I was the police commander in the 3rd District (Silver Spring) of Montgomery County, Md., a growing jurisdiction with nearly 1 million people and crime that often comes from across our borders with the District of Columbia and Prince George s County. In an effort to do everything I could to optimize what evidence we have when experiencing trend crimes, some of which are violent with an offender population used to exploiting jurisdictional lines on a daily or even hourly basis, members of my staff and I launched our Video Surveillance Best Practices project. As we work with our community to support one of the most successful community revitalizations in the country, we must think about how we do our job in new ways to maximize our effectiveness.
Improving video surveillance, a very important investigative tool, is one way to do that. Frustrated by the lack of useable video surveillance images, we began to think about what we were really looking for when it came to effective leads to identify suspects.
Many of our local businesses and organizations used video surveillance, but unfortunately, when we attempted to obtain the images, we frequently ran into problems. For instance, a camera captured a clear image of a suspect, but because the business had mounted the camera so high above the area, all we could see was the top of the suspect s head. Perhaps we could determine sex and race from this angle, but when it came to depicting individual features that could lead to the criminal s arrest, we were left disappointed. Or, maybe a camera captured a good image, but no one at the store knew how to download it. Or, they could play it back, but the VHS video tape was so overused, nothing but hazy and grainy images were left.
After noting several common mistakes and repeated poor practices, we decided to sit down and craft a video surveillance Best Practice set of guidelines we could use to educate our commercial community. Working with local businesses that were experienced and thoughtful in how they deployed their systems, such as the Lee Development Group in Silver Spring, we brainstormed what the best systems and practices had in common.
Before long we were ready to launch our program. The best-practice principles we identified included the following:
To obtain high-quality detail of facial features (like ATM photos), cameras should be positioned at head and shoulder height;
Regularly train staff in the equipment operation, and ensure staff working all shifts know how to use it;
Upgrade to digital video if at all possible so that you can burn a CD or DVD with the needed images;
Focus cameras on entryways where subjects are likely to remain unmasked before committing their crimes;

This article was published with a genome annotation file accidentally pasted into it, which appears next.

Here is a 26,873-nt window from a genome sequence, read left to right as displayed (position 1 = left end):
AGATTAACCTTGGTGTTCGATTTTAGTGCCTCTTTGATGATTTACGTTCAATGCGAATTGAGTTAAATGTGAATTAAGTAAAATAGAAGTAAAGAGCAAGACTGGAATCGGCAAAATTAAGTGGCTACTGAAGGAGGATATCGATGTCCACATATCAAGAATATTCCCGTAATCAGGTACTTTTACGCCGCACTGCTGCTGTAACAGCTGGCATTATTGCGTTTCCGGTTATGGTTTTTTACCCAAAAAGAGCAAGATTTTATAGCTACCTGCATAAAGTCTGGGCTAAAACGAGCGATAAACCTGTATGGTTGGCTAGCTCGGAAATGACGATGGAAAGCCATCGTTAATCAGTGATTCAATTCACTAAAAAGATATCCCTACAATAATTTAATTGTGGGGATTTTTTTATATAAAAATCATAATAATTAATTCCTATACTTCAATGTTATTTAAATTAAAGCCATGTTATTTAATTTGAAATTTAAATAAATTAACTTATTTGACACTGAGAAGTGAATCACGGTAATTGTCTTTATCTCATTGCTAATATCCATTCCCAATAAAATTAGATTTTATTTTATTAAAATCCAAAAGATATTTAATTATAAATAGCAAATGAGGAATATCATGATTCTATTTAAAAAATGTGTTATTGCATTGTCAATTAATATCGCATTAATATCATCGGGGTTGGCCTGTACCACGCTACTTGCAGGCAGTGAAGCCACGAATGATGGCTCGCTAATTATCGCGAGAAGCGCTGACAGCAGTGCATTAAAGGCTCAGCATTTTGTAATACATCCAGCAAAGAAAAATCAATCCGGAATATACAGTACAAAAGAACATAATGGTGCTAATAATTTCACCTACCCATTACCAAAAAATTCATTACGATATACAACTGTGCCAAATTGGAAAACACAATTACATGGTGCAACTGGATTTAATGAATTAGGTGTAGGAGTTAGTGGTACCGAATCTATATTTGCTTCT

Don't forget to use video in your parking lots where a camera trained in the right direction may record a vehicle description or even a license plate; and
Your cameras may capture a suspect who, instead of hitting your store, commits a crime at a neighboring store, so make sure the system has capacity to store images for at least a month.
After taking this campaign to the media, we received some attention due to the interest in this topic and how prevalent video surveillance is becoming. We also learned the federal government would provide tax credits for businesses that wanted to upgrade their security, which they could use to defray the cost of video surveillance. And, I required my officers to review and complete a Video Surveillance Security Survey at each business victimized by burglary or robbery. In our central business district, we sent our officers door-to-door to complete these surveys for every business in the commercial area. (See the survey on this page.)
We still ran into some obstacles. The membership of one trade association that addressed banking concerns would obviously benefit from this program, but the group essentially ignored our efforts to educate them with this important message. However, in sum, our efforts have paid off. In bringing such attention to this extremely valuable tool to reduce crime and improve public safety, we have caused numerous businesses to improve their camera systems. More importantly, our investigators have a greater likelihood of finding video that will help them identify and apprehend suspects.
In the war on crime, technology can provide a significant impact on how we do our jobs, and we must learn to leverage it to our advantage on behalf of the citizens we serve. If you would like more information about this program, please call me at 240/773-5321 or e-mail me at email@example.com.
Video Surveillance Survey
Emergency contact (After hours) (name, telephone number)
Alarm system? Yes/No
Initial survey date
Date Name & ID#
Date Name & ID#:
Date Name & ID#:
Date Name & ID#:
Date Name & ID#:
1) What kind of system is in use? VHS digital
2) How many cameras are in use?
3) How old is the equipment?
1) How often are the camera's tapes changed?
2) Who changes the tapes?
3) When was the last time all employees were trained to use it?
4) Is enough lighting left on to capture images?
5) How long are the images stored? (suggest 30 days)
Where are the cameras placed?
Is a camera placed to capture subjects entering the store? Yes/No
Is a camera placed to see suspects or to monitor employees? Suspects Employees
Is there any camera in place to observe the parking lot? (recommend) Yes/No
Captain Mitch Cunningham is a 21-year veteran of law enforcement who has had assignments in narcotics, tactical street crimes, investigations and hostage negotiations. He has supervised various units, including auto theft and property crimes, and commanded the 3rd District. He presently is the director of the Information Support and Analysis Division for the Montgomery County Department of Police.